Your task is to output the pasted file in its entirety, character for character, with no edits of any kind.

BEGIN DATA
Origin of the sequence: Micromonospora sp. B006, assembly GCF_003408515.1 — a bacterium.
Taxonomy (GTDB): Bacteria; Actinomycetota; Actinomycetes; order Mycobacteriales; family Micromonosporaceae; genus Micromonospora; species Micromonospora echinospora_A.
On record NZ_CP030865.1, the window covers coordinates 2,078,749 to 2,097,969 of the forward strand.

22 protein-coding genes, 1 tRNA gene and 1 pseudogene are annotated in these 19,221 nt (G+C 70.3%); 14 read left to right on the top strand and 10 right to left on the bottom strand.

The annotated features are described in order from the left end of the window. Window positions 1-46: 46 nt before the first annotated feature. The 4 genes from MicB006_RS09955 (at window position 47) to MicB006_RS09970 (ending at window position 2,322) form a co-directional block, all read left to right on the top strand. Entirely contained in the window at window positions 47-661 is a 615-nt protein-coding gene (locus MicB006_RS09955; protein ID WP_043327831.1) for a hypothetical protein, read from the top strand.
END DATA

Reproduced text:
Origin of the sequence: Micromonospora sp. B006, assembly GCF_003408515.1 — a bacterium.
Taxonomy (GTDB): Bacteria; Actinomycetota; Actinomycetes; order Mycobacteriales; family Micromonosporaceae; genus Micromonospora; species Micromonospora echinospora_A.
On record NZ_CP030865.1, the window covers coordinates 2,078,749 to 2,097,969 of the forward strand.

22 protein-coding genes, 1 tRNA gene and 1 pseudogene are annotated in these 19,221 nt (G+C 70.3%); 14 read left to right on the top strand and 10 right to left on the bottom strand.

The annotated features are described in order from the left end of the window. Window positions 1-46: 46 nt before the first annotated feature. The 4 genes from MicB006_RS09955 (at window position 47) to MicB006_RS09970 (ending at window position 2,322) form a co-directional block, all read left to right on the top strand. Entirely contained in the window at window positions 47-661 is a 615-nt protein-coding gene (locus MicB006_RS09955; protein ID WP_043327831.1) for a hypothetical protein, read from the top strand.